What Happens If You Take Birth Control An Hour Late

When discussing birth control, the options can feel overwhelming. Oral contraceptive pills, condoms, implants, and IUDs are just a few of the many methods one can use in order to prevent pregnancy (via WebMD). Birth control is not a one-size-fits-all matter. Time, personal family planning goals, and financial considerations can all factor into one's decision when choosing a method of birth control.

Pregnancy prevention has been explored across cultures well throughout history, but for many, oral birth control pills remain one of the most popular methods of contraception used today (via Allure). According to the U.S. Centers for Disease Control and Prevention, 65.3% of women between 15-49 were utilizing contraception between 2017-2019, with oral birth control pills ranking as the second-most popular method for pregnancy prevention.

According to experts at Planned Parenthood, birth control pills can be split into two categories. The first is combination pills, which contain both estrogen as well as progestin. The second category is progestin-only pills, which are estrogen-free. Birth control is most effective when taken at the same time every day. When taken on time, the pill offers 99% protection against pregnancy.

Side effects of taking birth control late depend on the type of pill

If timing is key, are there risks in taking the pill an hour behind schedule? Although birth control is best taken in 24-hour intervals, we all know that life happens. If you're running late, the side effects will depend on what kind of pill you are taking. Combination pills should not be taken more than 3 hours late, as this may result in spotting and the effectiveness of the pill will be reduced (via University of Michigan). For progestin-only pills, also known as "mini-pills," time is more of the essence. Spotting can occur if you are as much as 15 minutes late, and if you are more than 3 hours behind, additional contraception should be used for the next couple of days. Bottom line: taking a combination birth control pill an hour late is not as much of a concern compared to taking a progestin-only pill an hour late.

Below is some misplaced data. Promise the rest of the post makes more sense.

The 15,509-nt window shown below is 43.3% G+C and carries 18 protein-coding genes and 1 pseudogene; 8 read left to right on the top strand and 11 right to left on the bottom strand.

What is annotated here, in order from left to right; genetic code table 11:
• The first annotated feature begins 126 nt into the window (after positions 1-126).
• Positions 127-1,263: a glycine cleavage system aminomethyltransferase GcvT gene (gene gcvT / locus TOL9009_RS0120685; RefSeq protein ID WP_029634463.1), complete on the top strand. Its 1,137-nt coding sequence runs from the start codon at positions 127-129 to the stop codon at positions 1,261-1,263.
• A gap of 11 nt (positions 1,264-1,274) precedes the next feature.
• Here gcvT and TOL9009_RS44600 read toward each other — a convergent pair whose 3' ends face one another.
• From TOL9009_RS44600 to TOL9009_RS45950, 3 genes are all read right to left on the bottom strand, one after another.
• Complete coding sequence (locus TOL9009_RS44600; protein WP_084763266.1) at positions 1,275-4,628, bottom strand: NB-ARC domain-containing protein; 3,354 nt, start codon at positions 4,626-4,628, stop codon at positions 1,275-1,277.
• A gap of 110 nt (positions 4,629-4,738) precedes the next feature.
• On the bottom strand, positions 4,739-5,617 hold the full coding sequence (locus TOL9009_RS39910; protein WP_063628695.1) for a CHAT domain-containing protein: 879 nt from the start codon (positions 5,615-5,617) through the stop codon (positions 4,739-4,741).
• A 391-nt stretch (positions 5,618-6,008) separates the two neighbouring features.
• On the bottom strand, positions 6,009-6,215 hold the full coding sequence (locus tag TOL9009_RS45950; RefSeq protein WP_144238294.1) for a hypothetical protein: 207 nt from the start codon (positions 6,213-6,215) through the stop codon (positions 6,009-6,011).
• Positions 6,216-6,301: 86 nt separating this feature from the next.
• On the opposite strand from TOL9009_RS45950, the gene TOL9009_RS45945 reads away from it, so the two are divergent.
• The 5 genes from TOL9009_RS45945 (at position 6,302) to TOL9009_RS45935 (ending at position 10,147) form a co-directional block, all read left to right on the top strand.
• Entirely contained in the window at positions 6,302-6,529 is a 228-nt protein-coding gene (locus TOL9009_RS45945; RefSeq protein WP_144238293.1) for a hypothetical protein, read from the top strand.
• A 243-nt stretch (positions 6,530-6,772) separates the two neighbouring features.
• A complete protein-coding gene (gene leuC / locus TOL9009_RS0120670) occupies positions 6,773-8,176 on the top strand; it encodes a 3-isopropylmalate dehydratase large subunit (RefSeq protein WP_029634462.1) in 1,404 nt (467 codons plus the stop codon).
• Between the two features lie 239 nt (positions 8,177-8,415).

To help keep track of your birth control schedule, Planned Parenthood suggests always keeping your pills on you. Additionally, utilizing an alarm on your phone can help remind you when it's time to take your pill. Lastly, keep your pack somewhere in sight to prompt you to take it every day, such as next to your keys or phone.